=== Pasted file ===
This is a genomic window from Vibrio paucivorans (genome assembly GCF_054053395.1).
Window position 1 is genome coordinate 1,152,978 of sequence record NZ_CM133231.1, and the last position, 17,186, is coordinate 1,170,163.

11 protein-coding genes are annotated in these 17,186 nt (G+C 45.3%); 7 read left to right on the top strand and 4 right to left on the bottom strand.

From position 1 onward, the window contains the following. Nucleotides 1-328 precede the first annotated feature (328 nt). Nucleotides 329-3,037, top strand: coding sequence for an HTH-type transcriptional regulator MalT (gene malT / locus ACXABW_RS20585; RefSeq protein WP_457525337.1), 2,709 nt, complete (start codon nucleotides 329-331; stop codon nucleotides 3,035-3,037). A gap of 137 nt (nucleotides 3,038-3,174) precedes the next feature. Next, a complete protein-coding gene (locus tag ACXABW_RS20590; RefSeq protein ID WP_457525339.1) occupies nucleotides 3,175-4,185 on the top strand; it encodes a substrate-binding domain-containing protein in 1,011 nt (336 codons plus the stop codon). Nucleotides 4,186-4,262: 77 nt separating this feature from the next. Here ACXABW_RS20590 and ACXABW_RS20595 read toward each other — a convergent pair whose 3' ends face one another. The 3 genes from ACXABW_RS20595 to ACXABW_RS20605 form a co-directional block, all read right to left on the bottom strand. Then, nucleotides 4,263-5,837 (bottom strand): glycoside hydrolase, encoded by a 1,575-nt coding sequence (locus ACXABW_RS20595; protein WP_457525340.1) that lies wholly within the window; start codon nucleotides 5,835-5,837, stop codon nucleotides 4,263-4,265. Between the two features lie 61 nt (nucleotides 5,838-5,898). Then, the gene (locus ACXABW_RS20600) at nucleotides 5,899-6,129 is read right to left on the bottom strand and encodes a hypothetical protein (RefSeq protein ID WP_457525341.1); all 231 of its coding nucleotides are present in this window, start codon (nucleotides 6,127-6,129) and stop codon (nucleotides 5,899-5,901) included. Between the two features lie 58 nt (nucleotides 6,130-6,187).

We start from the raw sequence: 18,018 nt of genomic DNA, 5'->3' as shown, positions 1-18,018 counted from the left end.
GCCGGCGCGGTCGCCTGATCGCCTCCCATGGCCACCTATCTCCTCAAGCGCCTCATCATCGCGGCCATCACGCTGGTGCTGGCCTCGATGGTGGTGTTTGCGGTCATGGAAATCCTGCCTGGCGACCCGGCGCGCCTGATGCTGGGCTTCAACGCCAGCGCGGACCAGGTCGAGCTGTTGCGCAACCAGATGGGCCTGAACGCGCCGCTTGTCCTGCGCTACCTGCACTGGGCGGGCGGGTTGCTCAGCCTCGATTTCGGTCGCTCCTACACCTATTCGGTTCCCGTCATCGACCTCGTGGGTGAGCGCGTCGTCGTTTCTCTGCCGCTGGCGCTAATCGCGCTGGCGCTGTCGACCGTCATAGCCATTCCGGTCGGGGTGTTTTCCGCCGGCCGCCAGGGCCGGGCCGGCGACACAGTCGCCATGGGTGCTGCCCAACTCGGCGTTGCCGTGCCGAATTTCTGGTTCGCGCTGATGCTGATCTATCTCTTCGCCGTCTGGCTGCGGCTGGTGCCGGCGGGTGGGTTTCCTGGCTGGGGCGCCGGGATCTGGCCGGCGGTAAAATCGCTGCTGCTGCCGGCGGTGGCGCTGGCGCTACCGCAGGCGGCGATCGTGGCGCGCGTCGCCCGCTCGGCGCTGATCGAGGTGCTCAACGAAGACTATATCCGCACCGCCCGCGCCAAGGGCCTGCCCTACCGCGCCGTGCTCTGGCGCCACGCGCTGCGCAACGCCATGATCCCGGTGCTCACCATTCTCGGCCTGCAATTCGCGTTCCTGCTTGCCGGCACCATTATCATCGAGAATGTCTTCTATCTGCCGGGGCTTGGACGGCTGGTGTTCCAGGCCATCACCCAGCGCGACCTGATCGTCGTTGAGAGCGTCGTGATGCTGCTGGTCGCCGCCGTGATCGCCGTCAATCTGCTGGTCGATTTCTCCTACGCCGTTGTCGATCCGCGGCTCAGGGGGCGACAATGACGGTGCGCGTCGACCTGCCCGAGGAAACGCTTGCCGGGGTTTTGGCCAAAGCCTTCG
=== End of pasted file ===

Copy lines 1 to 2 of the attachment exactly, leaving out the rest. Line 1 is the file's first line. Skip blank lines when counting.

This is a genomic window from Vibrio paucivorans (genome assembly GCF_054053395.1).
Window position 1 is genome coordinate 1,152,978 of sequence record NZ_CM133231.1, and the last position, 17,186, is coordinate 1,170,163.